Duterte is 1st Asian leader to face charges at ICC; ‘inner circle’ also liable

‘It is not a war on drugs, it is a war on poor people.’ Photos by Rene Pastor

‘It is not a war on drugs, it is a war on poor people.’ Photos by Rene Pastor

By Rene Pastor

President Rodrigo Duterte is the first Asian leader to face possible charges of crimes against humanity before the International Criminal Court (ICC), according to international lawyer Ruben Carranza. He said officials in Duterte’s inner circle may also face charges for the murders committed under his brutal drug war.

Carranza, the senior staff director of the Reparative Justice Program of the International Center for Transitional Justice (ICTJ), said officials “who incite the commission of crimes against humanity” may be just as liable as Duterte in an investigation by the ICC that is in its early stages. He spoke before a Kapihan forum organized by the Fil-Am Press Club of New York.

In the event that Duterte dies while he is under investigation, Carranza said the process will continue. If found guilty and there is nobody to put behind bars, his assets may be frozen.

ICC Prosecutor Fatou Bensouda has opened a “preliminary examination” into the rash of drug killings in the Philippines. Bensouda said a preliminary examination is not yet an investigation but a process of determining whether “there is a reasonable basis to proceed with an investigation.”

Carranza did not say directly which officials are likely to face legal jeopardy, but said officials who may also be liable are those “who ought to protect human rights.”

The Philippine police admit that 4,000 people have been killed in the drug war, but the non-government Human Rights Watch based in New York believes the number is closer to more than 12,000.

“It is not a war on drugs, it is a war on poor people,” said Carranza.

President Rodrigo Duterte and police chief Ronald Dela Rosa. Malacanang photo

President Rodrigo Duterte and police chief Ronald Dela Rosa. Malacanang photo

Several officials are ardent supporters of the drug war. One who readily comes to mind would be the current chief of the Philippine National Police, Ronald dela Rosa, known by the moniker ‘Bato.’

Carranza said it is wrong for Duterte to think that withdrawing from the ICC would stop the court from looking into the situation in the Philippines. He cited the case of the African nation Burundi that quit the ICC and yet the investigation into possible crimes against humanity continued.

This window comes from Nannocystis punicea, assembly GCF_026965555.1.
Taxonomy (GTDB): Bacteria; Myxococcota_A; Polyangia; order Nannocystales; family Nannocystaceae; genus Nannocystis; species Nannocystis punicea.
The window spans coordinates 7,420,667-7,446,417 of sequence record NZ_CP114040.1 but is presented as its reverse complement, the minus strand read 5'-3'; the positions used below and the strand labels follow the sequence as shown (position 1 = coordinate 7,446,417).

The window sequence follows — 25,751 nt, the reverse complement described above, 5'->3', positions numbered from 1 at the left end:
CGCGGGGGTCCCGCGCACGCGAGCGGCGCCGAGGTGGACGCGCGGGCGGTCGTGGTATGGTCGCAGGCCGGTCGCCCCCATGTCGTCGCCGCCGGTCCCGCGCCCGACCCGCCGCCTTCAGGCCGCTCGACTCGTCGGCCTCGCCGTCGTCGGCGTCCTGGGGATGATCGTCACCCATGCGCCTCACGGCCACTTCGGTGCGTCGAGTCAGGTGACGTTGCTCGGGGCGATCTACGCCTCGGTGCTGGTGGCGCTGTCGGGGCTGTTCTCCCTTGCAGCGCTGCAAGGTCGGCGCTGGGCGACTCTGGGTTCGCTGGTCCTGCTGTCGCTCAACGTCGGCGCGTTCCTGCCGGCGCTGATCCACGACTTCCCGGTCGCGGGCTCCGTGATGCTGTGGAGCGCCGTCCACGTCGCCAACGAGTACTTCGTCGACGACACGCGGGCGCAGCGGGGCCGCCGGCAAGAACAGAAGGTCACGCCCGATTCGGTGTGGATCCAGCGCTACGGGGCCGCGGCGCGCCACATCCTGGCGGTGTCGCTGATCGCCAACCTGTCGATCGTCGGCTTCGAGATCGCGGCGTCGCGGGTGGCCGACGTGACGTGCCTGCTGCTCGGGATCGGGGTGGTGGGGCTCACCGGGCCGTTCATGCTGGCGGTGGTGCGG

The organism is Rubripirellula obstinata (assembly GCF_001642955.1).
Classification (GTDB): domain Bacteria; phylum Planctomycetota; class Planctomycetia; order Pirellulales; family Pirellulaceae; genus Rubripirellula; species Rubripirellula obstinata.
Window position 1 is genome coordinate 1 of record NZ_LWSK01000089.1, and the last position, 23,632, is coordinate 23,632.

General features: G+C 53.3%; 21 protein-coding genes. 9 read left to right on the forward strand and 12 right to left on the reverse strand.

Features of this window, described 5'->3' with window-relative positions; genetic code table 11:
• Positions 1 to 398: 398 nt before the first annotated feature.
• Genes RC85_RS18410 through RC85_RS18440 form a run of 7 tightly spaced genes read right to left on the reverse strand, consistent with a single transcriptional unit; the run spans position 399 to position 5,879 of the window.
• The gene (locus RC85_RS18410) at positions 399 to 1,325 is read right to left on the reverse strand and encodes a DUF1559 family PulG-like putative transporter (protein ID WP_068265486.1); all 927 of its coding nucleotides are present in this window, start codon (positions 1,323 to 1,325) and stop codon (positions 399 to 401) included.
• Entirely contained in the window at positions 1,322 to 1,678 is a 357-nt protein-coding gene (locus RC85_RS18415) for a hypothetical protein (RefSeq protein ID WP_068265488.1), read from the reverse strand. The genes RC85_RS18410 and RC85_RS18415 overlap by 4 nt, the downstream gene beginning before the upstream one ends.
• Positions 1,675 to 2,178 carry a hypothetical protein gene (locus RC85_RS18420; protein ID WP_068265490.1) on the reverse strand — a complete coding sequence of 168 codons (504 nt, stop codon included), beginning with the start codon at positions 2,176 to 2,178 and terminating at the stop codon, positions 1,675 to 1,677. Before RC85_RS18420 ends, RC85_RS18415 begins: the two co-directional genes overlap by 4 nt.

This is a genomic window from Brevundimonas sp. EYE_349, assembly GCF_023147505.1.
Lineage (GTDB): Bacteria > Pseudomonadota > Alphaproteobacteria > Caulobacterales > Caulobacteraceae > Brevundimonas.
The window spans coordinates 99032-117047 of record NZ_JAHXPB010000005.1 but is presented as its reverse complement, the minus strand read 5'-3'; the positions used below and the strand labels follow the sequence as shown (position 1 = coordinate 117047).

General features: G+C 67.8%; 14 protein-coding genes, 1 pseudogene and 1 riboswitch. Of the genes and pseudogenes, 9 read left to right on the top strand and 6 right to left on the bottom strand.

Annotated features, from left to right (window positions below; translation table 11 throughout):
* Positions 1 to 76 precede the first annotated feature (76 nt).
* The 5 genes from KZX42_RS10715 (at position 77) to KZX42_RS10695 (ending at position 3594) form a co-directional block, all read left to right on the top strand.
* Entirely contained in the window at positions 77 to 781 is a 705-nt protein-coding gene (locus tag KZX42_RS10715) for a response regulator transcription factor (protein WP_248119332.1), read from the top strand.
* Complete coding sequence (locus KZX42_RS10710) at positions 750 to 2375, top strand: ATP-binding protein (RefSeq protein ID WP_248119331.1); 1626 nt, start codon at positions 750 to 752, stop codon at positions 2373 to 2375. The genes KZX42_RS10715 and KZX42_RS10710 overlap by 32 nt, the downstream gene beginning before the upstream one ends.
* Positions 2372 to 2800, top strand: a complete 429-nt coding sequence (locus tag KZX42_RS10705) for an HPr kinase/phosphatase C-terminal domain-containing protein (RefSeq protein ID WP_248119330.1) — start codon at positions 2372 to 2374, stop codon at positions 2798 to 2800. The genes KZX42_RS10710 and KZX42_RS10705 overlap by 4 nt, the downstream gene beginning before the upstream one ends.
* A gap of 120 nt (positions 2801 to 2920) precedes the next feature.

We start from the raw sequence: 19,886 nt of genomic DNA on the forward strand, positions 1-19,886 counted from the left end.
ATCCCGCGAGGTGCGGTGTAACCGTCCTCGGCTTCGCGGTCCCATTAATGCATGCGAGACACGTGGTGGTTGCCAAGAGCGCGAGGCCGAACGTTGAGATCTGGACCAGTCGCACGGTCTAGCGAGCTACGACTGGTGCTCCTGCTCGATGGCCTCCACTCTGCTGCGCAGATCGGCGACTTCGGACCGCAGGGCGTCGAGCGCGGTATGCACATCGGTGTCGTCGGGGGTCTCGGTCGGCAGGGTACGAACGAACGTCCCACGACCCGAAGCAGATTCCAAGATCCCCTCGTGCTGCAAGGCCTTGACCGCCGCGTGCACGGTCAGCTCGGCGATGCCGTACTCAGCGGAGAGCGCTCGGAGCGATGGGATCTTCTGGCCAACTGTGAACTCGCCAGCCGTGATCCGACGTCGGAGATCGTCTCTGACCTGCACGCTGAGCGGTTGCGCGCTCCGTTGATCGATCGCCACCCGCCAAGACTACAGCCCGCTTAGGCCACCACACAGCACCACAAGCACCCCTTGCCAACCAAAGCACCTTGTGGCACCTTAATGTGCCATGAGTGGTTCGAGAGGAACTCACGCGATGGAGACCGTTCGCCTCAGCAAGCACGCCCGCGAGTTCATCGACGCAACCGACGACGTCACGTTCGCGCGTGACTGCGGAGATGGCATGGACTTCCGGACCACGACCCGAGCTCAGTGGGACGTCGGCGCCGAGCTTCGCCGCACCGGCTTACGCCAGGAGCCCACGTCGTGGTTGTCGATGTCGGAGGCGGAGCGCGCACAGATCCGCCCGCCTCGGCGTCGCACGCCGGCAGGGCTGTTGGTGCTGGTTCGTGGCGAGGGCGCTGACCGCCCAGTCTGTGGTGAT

The Duterte government has signified its intention to withdraw from the Rome Statute, the treaty that created the ICC, because it claimed it is being used as a “political tool against the Philippines.” Spokesperson Harry Roque and presidential legal counsel Salvador Panelo have argued the court lacks jurisdiction. Manila approved the Rome Statute in 2002, and the Philippine Senate ratified it in 2011. (Roque and Carranza were former classmates at UP Law.)

Duterte also threatened to arrest ICC Prosecutor Fatou Bensouda should she decide to come to the Philippines.

“It is a crime to threaten the ICC prosecutor,” warned Carranza.

There is no reason needed for any of the 123 signatory countries to withdraw from the treaty. A country only has to notify the U.N. Secretary General it is leaving, he said. The withdrawal becomes effective until a year after notice is given to the UN.

On the website of the ICTJ, Carranza is described as working “with victims’ communities and reparations policymakers in Nepal, Timor-Leste, Indonesia, the Philippines, Iraq, Palestine, Liberia, Ghana, South Africa, and Kenya. He also provides advice on issues involving reparations and war crimes tribunals including the Extraordinary Chambers in the Courts of Cambodia (ECCC) and the International Criminal Court (ICC).”

From 2001 to 2004, he was a commissioner of the Presidential Commission on Good Government that investigated and “successfully recovered” $680 million in ill-gotten assets of the family of Ferdinand Marcos.

Carranza believes Duterte has reason to fear the ICC, which has proven itself a tenacious prosecutor of heads of state who committed abuses against their people or committed war crimes.

“A rational person…will be worried,” he said.

© The FilAm 2018

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